And, do you know, everyone was happy to chat and chew the fat. Meeting some of the people I regularly follow the blogs and tweets of was a very real treat. I’m not always the most forward of chaps, but in such friendly and relaxed surroundings a fine time was had, beer consumed and results and resulting songs enjoyed.

What’s more, I think I’ve found my new pre and post-match Arsenal pub. The Tolli staff were superb. Not content with having a pub rammed full of Gooners chanting “Thursday Night, Channel Five” at the Europa League bound Manchester clubs, the staff actually joined in! All the while delivering beer at the most impressive of speeds, and keeping smiles firmly on faces.

And actually, just thinking of yesterday evening puts the smile right back on mine. Last night it was good to be a Gooner, good to be at the Tolli, and good to enjoy the company of others just there to soak up the atmosphere.

Alas, I didn’t get to chat to many of the other fine people (bloggers or no) who were undoubtedly enjoying their own nights. But perhaps another time. And perhaps with a post-game pint or two.

They Came, They Sang, We Conquered

Staggering Dortmund Support

Having missed out on last season’s home tie against Barcelona in the Champions League, I think yesterday provided the briefest of hints of what a home European tie at the Emirates can be like. Of course Captain Vantastic did the business again, and we’re through to the knockout stage, with a job well done, but something else troubled me early on. And that was how the Dortmund fans out-sang us Gooners for much of the game.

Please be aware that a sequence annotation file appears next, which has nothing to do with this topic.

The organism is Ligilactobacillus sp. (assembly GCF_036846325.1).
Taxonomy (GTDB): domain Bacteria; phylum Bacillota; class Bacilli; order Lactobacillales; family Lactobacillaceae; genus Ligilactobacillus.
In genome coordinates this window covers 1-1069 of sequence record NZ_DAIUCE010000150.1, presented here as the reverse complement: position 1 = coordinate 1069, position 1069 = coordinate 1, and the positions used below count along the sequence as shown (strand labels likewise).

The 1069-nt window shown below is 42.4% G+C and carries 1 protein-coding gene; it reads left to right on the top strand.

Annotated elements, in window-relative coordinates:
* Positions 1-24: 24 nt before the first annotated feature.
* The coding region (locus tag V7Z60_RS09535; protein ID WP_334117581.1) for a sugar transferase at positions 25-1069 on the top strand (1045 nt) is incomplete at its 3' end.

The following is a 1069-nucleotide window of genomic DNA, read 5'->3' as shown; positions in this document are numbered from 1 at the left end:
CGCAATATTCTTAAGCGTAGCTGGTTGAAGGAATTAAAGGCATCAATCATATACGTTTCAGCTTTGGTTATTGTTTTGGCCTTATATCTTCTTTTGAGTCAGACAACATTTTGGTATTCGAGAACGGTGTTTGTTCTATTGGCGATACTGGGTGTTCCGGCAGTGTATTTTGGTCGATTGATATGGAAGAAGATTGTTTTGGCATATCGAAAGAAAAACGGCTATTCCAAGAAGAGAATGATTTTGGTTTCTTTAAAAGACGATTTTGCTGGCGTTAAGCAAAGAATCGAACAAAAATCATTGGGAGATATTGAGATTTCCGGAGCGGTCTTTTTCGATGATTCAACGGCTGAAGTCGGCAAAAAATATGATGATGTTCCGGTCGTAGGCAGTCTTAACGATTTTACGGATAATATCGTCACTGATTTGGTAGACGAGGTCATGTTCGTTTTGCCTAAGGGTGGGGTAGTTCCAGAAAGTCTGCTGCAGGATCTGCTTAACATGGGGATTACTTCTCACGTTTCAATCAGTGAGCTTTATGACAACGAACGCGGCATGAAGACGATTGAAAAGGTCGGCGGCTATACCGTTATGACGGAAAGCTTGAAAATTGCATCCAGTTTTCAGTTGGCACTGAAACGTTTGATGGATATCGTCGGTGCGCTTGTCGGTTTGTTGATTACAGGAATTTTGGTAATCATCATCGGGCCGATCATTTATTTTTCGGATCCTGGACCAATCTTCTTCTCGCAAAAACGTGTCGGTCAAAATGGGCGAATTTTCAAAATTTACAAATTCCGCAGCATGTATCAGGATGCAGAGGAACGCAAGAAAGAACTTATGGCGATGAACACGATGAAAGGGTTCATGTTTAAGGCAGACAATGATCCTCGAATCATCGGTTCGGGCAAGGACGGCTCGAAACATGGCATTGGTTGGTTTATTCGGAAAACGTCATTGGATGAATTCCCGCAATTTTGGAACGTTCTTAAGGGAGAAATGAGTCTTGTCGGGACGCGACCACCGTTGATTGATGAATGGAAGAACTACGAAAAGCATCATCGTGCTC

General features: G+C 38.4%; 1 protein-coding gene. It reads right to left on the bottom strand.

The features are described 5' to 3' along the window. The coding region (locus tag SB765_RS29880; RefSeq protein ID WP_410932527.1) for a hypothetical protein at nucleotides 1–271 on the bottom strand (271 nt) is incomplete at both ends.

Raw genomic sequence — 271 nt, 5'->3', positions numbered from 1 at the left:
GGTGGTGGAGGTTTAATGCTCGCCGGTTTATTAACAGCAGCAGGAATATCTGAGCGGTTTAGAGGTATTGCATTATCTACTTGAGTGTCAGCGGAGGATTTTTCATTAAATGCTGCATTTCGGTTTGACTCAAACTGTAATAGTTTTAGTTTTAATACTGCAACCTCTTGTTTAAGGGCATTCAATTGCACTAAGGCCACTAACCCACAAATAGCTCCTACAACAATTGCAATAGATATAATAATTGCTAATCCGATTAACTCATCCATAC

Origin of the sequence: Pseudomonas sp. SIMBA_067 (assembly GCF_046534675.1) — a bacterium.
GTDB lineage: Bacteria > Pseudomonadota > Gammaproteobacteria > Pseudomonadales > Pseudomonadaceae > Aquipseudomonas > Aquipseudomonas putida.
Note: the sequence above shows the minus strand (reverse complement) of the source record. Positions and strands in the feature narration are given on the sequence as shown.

I know away fans are usually loud, but the synchronised lake of yellow and black, was an incredible sight to behold, and more than once distracted me from an uninspiring start by Arsenal. A variety of co-ordinated sing-alongs, and hand claps – including a rendition of what sounded like Roll Out The Barrel – echoed from the corner of the Clock-End and East Bank, reaching us North Bank residents with little in the way of reply.

We tried our usual volume, but the Emirates wasn’t taking. Did the Dortmund game go to General Sale? I’m not sure. Perhaps people gave up trying to get to the game due to Underground delays, that accounted for the empty seats and so the lack of noise. Whatever it was, the Arsenal faithful were largely quiet.

Until we scored. Alex Song showed almost unbelievable (and somewhat uncharacteristic) style in passing three Dortmund players, and clipping a smart cross met by an RVP header that proved too powerful for Weidenfeller. And then the songs rang out, quite literally.